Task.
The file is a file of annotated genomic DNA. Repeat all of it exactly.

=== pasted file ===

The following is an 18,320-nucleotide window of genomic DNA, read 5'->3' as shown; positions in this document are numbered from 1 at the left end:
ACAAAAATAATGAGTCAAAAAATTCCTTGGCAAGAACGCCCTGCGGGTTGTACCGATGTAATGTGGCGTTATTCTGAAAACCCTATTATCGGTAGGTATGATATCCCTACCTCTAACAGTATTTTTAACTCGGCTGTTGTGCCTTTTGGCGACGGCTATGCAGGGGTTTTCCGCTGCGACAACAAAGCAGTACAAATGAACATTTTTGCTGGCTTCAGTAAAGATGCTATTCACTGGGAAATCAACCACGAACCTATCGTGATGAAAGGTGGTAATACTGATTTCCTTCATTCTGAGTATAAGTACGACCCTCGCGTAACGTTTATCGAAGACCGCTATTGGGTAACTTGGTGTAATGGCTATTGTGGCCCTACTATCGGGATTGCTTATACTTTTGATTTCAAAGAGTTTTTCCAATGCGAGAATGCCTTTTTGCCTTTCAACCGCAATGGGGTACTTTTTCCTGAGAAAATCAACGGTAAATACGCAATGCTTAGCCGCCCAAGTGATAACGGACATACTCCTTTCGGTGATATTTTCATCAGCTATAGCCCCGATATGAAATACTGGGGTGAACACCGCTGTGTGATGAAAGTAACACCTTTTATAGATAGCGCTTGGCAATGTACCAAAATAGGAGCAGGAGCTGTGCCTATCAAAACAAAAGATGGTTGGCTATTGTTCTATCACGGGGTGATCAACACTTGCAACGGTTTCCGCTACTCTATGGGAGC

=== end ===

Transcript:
The following is an 18,320-nucleotide window of genomic DNA, read 5'->3' as shown; positions in this document are numbered from 1 at the left end:
ACAAAAATAATGAGTCAAAAAATTCCTTGGCAAGAACGCCCTGCGGGTTGTACCGATGTAATGTGGCGTTATTCTGAAAACCCTATTATCGGTAGGTATGATATCCCTACCTCTAACAGTATTTTTAACTCGGCTGTTGTGCCTTTTGGCGACGGCTATGCAGGGGTTTTCCGCTGCGACAACAAAGCAGTACAAATGAACATTTTTGCTGGCTTCAGTAAAGATGCTATTCACTGGGAAATCAACCACGAACCTATCGTGATGAAAGGTGGTAATACTGATTTCCTTCATTCTGAGTATAAGTACGACCCTCGCGTAACGTTTATCGAAGACCGCTATTGGGTAACTTGGTGTAATGGCTATTGTGGCCCTACTATCGGGATTGCTTATACTTTTGATTTCAAAGAGTTTTTCCAATGCGAGAATGCCTTTTTGCCTTTCAACCGCAATGGGGTACTTTTTCCTGAGAAAATCAACGGTAAATACGCAATGCTTAGCCGCCCAAGTGATAACGGACATACTCCTTTCGGTGATATTTTCATCAGCTATAGCCCCGATATGAAATACTGGGGTGAACACCGCTGTGTGATGAAAGTAACACCTTTTATAGATAGCGCTTGGCAATGTACCAAAATAGGAGCAGGAGCTGTGCCTATCAAAACAAAAGATGGTTGGCTATTGTTCTATCACGGGGTGATCAACACTTGCAACGGTTTCCGCTACTCTATGGGAGC